Robert Kilroy-Silk


Mitch Johnson (voiceover)


Initial for ITV, 2001


Dig that theme tune! Oh, it didn't appear to have one really. And look at that industrial metallic set, we hadn't seen that since ooh, The Weakest Link about three hours beforehand.

Hang on, let us use the Exclusive UKGSP Checklist of "Features of Shows That Try And Cash In More Original And Successful Shows But In Fact Annoy Us Whenever Another Show Uses Them Because We're A Bit Bored Now" shall we? Yes please sir!

The initial six players. The one that gave themselves the largest starting cash got booted out straight away.

Metallic set: CHECK. With two circular shapes and a long beam of light down the set, you can't help thinking that the vaguely phallic design was a visual pun. It had two large video screens down the end which was quite original. It was split into three stages, the far end where the six contestants started, a small walkway leading to the five podiums where the main game took place leading to the Head to Head podiums at the near end. The audience were stuck out in the middle of nowhere.

What is this representing? Answers on a postcard...

Industrial Mood Music: CHECK. Written by Paul Farrer who did an excellent job on The Weakest Link and Dog Eat Dog. Here it was barely memorable. How the mighty fall.

Futuristic Graphics and Displays: CHECK. Not even very good ones, other than the Terminator style title. They seemed very jerky to us.

The add-o-cash-o-meter

Questions: CHECK. Yep, we'll give it that one otherwise it would have been a rubbish quiz wouldn't it? To be fair it was quite clever, half the question was read out and the players had to bet money on how confident they were in where they think the question was going to go. Hilariously, most of these took obtuse twists so you'd have wanted to bet on how good your general knowledge was really.

The second half of the question reveals itself

Voting Out and Confrontation: CHECK... sort of. When the six started they gave themselves as much money as they want up to £25,000. The catch is that the greediest person was eliminated immediately. During the main game after a certain amount of questions (one per person playing) the person with the most money got to shaft someone else on the team out of the game. The first person chosen got the chance to plead their case, but after that the decision was final.

Whine, plead, whinge, simper...

Everybody started the next round with the amount of money the leader had from the round before. Unfair in the grand scheme of things but we guess it kept things close by giving everybody else an equal chance. This happened until there were two people left. Oh and after Round Two, each player was given the option to Shift the question to somebody else for the original player's stake. They could do this once during the game.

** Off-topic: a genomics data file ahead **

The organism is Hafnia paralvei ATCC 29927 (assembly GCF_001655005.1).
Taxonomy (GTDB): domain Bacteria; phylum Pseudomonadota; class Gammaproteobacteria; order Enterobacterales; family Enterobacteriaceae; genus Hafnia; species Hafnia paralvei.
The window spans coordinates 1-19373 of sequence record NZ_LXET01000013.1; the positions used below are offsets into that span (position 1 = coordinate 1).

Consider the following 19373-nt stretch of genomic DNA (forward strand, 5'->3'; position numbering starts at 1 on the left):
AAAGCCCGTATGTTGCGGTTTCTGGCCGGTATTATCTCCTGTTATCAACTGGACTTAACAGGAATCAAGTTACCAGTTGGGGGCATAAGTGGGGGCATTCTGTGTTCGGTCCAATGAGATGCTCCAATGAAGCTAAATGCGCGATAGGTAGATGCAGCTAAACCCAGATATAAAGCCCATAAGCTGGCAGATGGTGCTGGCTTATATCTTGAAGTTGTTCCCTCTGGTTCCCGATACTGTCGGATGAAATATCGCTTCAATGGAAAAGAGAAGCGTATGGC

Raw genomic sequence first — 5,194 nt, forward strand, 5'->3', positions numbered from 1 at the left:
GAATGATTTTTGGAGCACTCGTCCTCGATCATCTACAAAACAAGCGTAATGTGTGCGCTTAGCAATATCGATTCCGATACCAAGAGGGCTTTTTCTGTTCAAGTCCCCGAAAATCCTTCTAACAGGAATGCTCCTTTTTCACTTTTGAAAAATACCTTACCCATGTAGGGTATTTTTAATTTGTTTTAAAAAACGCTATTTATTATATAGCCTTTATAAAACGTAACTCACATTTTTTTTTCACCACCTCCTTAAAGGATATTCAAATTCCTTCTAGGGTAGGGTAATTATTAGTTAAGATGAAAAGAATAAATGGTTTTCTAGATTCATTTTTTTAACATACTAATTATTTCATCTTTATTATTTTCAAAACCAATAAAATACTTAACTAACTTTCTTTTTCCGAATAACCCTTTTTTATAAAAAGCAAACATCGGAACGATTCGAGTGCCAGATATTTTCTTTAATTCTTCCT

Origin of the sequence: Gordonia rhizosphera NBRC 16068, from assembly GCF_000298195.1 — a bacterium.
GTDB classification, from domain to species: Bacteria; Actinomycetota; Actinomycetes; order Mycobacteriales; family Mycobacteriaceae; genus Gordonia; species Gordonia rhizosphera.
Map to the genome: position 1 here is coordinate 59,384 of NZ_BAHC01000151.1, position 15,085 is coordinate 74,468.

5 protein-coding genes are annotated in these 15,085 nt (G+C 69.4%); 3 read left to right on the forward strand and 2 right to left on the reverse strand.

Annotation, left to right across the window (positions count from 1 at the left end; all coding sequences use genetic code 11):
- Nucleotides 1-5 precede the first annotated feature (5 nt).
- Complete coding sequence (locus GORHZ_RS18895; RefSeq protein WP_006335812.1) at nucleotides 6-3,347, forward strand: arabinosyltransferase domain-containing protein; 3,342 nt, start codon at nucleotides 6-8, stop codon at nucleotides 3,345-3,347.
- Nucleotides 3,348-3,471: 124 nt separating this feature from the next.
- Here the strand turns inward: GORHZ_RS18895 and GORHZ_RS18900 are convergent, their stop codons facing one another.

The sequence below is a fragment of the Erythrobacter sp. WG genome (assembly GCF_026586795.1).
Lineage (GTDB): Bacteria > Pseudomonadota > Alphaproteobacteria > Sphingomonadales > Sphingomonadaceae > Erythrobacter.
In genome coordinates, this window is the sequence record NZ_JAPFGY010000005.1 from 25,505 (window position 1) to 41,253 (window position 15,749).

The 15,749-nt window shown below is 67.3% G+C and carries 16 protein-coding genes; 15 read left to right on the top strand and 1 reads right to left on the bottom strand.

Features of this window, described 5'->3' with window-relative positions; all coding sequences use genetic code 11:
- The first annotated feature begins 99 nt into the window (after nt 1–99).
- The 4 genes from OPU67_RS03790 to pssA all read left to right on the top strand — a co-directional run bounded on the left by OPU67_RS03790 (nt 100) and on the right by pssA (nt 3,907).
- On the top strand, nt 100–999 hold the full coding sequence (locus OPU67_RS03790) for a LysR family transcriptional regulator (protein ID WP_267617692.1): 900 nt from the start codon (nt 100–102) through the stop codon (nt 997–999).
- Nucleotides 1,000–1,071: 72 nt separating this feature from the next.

All's fair in love and war, but not Shafted

Insincere Host: CHECK. Ex-Labour MP, chat show host (at the time anyway) and pizzicato automaton Robert Kilroy-Silk. The subliminal thought processes that must have gone through the producer's mind must have been interesting. "Hmm, we've got this show called Shafted. Who can we get to host a show whose name means 'shagged'? I know, Robert Kilroy-Silk!"

Annoying Catchphrases: CHECK. "Make your bets!", "You're off the show!", and "To share, or to shaft?" (This one came with bonus hand signals)

Hot wrist action

Agonizing Moral Dilemma: CHECK. The Prisoner's Dilemma in this case. Can you say Trust Me? To be fair, this was played for a lot more money, we made the top prize a potential £102m if you doubled up all the time and got through with £25,000. In actual fact, the prize was capped at £2.5 million.

It did say "Extra large" on the photo enlargement order form

Any Sort of Compulsive Hook: "Ere Jim, did we bung any sort of compulsive hook in?" "Erm no. But if we're really lucky perhaps they won't notice." "Great!"

Innovation: Don't be stupid.

Ahhh... a happy ending.

Shafted: while it wasn't a bad show all said and done, it was a fairly obvious and cynical cash in on the The Weakest Link vibe. Opinion was split - some people really liked it, others hated it - but we were bored very quickly. And so were ITV1, evidently, as they canned it after only 4 episodes had been shown. Goodbye!


Shafted was named among the 20 all-time worst television shows by The Penguin TV Companion in 2006, alongside 3-2-1, Celebrity Wrestling and seventeen others that weren't game shows.


"You're off the show"

"Share or shaft?"

"What would you have done? Think about it."


Paul Farrer


Picture 1 - Press photo
Picture 2 - The highest bid wins
Picture 3 - Robert tells us the score


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